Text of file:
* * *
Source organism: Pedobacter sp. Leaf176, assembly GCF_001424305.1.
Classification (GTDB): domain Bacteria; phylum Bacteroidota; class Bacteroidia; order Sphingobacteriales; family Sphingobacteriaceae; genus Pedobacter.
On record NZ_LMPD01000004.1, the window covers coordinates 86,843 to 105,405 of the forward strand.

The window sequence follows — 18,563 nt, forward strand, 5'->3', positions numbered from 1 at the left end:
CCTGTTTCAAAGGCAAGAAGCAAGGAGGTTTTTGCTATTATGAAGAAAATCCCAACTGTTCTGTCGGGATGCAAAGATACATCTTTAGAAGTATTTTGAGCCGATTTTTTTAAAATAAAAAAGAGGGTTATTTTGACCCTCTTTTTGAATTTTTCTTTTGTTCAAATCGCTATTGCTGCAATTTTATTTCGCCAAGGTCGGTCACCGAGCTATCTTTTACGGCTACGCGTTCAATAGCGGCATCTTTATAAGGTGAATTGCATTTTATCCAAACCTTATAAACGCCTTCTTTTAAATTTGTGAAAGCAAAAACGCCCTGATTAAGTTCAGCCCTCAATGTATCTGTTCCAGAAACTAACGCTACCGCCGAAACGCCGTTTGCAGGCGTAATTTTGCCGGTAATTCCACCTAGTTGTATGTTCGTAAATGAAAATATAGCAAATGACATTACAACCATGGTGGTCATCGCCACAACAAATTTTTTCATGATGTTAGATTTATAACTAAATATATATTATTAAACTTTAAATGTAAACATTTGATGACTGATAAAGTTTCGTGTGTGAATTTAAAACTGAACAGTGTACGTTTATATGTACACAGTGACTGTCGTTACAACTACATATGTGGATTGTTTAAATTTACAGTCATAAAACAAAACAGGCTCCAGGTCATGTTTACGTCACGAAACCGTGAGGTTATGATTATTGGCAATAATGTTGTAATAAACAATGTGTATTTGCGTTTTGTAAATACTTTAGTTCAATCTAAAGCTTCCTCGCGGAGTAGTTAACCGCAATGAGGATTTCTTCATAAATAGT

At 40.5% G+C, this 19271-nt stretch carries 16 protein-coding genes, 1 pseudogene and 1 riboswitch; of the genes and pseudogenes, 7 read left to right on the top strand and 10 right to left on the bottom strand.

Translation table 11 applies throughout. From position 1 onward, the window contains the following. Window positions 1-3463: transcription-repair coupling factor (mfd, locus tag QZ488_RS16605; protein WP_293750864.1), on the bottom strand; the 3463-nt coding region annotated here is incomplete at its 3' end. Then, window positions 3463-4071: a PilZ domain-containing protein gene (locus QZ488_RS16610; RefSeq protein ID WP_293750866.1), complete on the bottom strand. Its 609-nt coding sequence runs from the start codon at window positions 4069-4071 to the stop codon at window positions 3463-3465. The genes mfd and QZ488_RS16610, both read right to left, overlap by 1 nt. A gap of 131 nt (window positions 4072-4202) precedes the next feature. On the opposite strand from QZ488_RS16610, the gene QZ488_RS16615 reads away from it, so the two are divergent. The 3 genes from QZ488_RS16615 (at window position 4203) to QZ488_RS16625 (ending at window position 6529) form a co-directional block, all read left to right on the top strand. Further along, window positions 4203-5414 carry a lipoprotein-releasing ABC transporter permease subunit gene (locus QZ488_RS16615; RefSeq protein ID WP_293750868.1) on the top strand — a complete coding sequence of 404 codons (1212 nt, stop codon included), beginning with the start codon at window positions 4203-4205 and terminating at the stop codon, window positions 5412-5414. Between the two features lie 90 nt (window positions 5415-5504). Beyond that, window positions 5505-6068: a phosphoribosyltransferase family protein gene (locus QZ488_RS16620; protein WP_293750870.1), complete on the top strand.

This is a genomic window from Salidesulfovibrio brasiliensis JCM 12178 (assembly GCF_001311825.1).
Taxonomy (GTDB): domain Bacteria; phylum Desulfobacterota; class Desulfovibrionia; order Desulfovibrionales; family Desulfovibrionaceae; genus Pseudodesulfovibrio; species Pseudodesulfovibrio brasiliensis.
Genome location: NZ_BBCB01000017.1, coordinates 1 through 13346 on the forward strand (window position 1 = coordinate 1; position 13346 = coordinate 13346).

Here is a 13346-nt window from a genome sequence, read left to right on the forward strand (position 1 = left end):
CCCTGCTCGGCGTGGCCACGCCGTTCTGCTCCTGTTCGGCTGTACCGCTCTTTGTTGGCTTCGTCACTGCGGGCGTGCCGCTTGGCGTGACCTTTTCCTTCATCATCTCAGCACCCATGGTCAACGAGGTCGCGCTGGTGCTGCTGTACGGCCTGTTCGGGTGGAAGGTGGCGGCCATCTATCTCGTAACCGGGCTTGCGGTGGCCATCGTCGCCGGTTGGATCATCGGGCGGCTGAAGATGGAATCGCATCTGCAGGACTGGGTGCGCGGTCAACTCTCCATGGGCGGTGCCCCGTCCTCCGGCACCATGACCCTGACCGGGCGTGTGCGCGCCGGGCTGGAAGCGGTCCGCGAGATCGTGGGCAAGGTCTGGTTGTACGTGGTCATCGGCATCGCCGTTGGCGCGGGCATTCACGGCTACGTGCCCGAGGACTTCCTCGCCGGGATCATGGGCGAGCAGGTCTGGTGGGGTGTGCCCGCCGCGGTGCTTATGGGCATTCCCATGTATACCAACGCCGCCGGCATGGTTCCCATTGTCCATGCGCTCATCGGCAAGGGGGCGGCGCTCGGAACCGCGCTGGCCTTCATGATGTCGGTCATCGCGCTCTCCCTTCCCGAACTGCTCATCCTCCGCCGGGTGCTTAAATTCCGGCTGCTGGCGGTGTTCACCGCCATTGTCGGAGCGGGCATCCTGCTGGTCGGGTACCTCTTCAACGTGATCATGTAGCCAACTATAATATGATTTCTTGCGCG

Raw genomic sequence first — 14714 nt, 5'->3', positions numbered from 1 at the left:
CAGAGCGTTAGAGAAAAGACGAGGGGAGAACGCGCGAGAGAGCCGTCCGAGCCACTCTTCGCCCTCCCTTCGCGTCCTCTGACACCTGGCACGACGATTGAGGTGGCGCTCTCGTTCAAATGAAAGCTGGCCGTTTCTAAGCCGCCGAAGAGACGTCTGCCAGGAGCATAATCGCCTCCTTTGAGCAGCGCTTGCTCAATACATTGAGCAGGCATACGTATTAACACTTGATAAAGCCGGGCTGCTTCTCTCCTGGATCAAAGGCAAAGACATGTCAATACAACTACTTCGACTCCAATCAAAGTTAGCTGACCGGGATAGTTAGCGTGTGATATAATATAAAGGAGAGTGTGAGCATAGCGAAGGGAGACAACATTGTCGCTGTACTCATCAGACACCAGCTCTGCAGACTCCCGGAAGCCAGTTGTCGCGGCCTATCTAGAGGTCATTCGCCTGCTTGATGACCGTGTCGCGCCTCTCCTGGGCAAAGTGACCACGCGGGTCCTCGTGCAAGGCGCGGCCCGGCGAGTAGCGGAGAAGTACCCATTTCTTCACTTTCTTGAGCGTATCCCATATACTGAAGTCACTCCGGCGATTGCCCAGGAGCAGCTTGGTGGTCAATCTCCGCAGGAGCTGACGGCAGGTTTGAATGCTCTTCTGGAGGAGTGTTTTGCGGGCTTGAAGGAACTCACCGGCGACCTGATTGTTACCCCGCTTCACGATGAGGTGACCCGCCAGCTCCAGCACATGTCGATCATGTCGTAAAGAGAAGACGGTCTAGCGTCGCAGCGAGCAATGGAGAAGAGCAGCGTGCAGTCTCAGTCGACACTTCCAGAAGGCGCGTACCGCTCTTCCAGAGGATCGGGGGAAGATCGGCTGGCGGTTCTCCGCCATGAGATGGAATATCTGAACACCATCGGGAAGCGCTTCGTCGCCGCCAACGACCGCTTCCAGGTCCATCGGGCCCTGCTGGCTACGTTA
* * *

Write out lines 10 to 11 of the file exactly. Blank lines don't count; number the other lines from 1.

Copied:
Genome location: NZ_BBCB01000017.1, coordinates 1 through 13346 on the forward strand (window position 1 = coordinate 1; position 13346 = coordinate 13346).

Here is a 13346-nt window from a genome sequence, read left to right on the forward strand (position 1 = left end):